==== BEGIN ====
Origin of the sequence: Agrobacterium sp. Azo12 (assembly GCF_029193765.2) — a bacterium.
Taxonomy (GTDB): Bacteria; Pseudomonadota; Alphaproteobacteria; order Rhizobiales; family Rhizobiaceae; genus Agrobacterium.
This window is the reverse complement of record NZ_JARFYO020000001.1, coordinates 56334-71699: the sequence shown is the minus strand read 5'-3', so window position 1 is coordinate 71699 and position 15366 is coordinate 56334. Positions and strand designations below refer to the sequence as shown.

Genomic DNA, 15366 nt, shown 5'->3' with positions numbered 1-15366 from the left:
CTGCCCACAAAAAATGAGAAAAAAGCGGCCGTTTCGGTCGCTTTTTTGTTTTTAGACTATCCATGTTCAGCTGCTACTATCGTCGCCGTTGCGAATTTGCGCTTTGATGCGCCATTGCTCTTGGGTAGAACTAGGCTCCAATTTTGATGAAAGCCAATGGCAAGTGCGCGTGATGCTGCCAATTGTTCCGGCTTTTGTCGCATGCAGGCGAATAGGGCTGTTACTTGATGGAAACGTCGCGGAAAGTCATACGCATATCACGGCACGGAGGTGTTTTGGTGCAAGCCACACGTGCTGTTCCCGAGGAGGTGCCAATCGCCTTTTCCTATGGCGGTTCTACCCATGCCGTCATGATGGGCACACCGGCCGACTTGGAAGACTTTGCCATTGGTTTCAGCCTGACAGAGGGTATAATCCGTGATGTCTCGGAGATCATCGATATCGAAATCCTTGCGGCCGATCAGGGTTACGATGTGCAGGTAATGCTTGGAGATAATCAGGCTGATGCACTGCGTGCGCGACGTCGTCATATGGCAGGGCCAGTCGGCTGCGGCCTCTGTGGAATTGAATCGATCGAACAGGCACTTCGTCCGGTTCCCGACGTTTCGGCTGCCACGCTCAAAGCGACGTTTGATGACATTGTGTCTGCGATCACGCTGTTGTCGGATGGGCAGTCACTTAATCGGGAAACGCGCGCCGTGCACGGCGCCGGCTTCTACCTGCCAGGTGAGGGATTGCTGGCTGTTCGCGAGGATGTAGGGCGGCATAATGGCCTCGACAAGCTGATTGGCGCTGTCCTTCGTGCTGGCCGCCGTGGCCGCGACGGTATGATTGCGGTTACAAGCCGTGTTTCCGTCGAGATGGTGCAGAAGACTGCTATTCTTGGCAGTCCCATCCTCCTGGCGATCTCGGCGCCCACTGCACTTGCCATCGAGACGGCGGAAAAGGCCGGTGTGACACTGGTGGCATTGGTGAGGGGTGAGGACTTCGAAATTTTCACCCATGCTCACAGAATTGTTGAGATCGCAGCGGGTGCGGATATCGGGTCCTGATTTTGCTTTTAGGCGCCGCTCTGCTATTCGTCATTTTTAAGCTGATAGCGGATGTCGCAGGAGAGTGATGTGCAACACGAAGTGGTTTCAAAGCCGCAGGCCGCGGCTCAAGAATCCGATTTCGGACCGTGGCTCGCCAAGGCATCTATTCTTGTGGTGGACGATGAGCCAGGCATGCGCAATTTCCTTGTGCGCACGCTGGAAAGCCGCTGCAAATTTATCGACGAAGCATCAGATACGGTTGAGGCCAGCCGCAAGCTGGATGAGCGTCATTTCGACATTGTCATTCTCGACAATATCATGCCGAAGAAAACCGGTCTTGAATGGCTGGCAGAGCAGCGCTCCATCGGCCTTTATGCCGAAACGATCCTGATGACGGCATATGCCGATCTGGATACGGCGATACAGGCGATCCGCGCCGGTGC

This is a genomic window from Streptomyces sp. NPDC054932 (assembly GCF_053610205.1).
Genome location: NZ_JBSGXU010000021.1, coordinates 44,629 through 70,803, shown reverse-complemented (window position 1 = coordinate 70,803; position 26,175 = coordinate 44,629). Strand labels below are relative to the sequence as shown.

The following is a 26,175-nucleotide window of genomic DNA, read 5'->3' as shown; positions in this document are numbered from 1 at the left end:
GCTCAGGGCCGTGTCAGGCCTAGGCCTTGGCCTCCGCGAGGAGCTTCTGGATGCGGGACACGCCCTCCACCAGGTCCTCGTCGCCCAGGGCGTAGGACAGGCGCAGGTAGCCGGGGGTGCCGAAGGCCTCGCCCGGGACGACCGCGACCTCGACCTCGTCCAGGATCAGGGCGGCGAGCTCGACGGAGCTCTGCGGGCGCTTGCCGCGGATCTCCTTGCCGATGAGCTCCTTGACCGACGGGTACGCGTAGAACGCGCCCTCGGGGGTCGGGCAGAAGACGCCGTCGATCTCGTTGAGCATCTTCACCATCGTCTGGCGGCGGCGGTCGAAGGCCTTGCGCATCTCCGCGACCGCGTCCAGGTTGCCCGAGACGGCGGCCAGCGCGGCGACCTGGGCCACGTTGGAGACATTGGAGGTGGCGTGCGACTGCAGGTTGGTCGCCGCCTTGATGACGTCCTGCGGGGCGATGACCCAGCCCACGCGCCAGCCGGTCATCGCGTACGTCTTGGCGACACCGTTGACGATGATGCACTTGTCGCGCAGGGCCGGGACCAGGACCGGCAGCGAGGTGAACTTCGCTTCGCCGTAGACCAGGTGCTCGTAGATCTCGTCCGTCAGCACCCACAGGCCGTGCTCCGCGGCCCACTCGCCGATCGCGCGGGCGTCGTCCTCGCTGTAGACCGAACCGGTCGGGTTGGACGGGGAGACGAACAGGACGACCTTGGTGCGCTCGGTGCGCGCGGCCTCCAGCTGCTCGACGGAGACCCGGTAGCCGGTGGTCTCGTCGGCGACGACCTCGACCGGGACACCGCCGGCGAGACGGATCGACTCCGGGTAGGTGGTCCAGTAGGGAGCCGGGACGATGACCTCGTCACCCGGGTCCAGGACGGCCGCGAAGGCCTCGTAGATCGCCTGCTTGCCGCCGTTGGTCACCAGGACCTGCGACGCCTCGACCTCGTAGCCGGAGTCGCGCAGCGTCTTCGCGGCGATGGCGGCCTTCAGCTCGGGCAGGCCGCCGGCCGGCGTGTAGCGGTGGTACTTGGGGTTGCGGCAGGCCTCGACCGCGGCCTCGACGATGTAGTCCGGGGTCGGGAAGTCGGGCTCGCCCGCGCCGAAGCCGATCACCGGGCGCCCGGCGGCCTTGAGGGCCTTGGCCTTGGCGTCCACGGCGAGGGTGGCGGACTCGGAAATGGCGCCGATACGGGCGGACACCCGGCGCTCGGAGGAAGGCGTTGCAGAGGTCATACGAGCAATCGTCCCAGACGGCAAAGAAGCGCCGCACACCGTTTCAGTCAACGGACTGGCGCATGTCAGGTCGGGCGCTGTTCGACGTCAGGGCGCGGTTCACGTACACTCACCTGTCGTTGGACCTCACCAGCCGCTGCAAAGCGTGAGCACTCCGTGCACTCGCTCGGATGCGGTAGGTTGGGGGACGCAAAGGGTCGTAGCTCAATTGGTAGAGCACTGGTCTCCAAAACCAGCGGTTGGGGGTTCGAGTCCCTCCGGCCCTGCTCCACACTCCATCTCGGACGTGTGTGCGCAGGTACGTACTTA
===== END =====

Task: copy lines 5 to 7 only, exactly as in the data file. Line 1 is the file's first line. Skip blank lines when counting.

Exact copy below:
CTGCCCACAAAAAATGAGAAAAAAGCGGCCGTTTCGGTCGCTTTTTTGTTTTTAGACTATCCATGTTCAGCTGCTACTATCGTCGCCGTTGCGAATTTGCGCTTTGATGCGCCATTGCTCTTGGGTAGAACTAGGCTCCAATTTTGATGAAAGCCAATGGCAAGTGCGCGTGATGCTGCCAATTGTTCCGGCTTTTGTCGCATGCAGGCGAATAGGGCTGTTACTTGATGGAAACGTCGCGGAAAGTCATACGCATATCACGGCACGGAGGTGTTTTGGTGCAAGCCACACGTGCTGTTCCCGAGGAGGTGCCAATCGCCTTTTCCTATGGCGGTTCTACCCATGCCGTCATGATGGGCACACCGGCCGACTTGGAAGACTTTGCCATTGGTTTCAGCCTGACAGAGGGTATAATCCGTGATGTCTCGGAGATCATCGATATCGAAATCCTTGCGGCCGATCAGGGTTACGATGTGCAGGTAATGCTTGGAGATAATCAGGCTGATGCACTGCGTGCGCGACGTCGTCATATGGCAGGGCCAGTCGGCTGCGGCCTCTGTGGAATTGAATCGATCGAACAGGCACTTCGTCCGGTTCCCGACGTTTCGGCTGCCACGCTCAAAGCGACGTTTGATGACATTGTGTCTGCGATCACGCTGTTGTCGGATGGGCAGTCACTTAATCGGGAAACGCGCGCCGTGCACGGCGCCGGCTTCTACCTGCCAGGTGAGGGATTGCTGGCTGTTCGCGAGGATGTAGGGCGGCATAATGGCCTCGACAAGCTGATTGGCGCTGTCCTTCGTGCTGGCCGCCGTGGCCGCGACGGTATGATTGCGGTTACAAGCCGTGTTTCCGTCGAGATGGTGCAGAAGACTGCTATTCTTGGCAGTCCCATCCTCCTGGCGATCTCGGCGCCCACTGCACTTGCCATCGAGACGGCGGAAAAGGCCGGTGTGACACTGGTGGCATTGGTGAGGGGTGAGGACTTCGAAATTTTCACCCATGCTCACAGAATTGTTGAGATCGCAGCGGGTGCGGATATCGGGTCCTGATTTTGCTTTTAGGCGCCGCTCTGCTATTCGTCATTTTTAAGCTGATAGCGGATGTCGCAGGAGAGTGATGTGCAACACGAAGTGGTTTCAAAGCCGCAGGCCGCGGCTCAAGAATCCGATTTCGGACCGTGGCTCGCCAAGGCATCTATTCTTGTGGTGGACGATGAGCCAGGCATGCGCAATTTCCTTGTGCGCACGCTGGAAAGCCGCTGCAAATTTATCGACGAAGCATCAGATACGGTTGAGGCCAGCCGCAAGCTGGATGAGCGTCATTTCGACATTGTCATTCTCGACAATATCATGCCGAAGAAAACCGGTCTTGAATGGCTGGCAGAGCAGCGCTCCATCGGCCTTTATGCCGAAACGATCCTGATGACGGCATATGCCGATCTGGATACGGCGATACAGGCGATCCGCGCCGGTGC

This is a genomic window from Streptomyces sp. NPDC054932 (assembly GCF_053610205.1).
Genome location: NZ_JBSGXU010000021.1, coordinates 44,629 through 70,803, shown reverse-complemented (window position 1 = coordinate 70,803; position 26,175 = coordinate 44,629). Strand labels below are relative to the sequence as shown.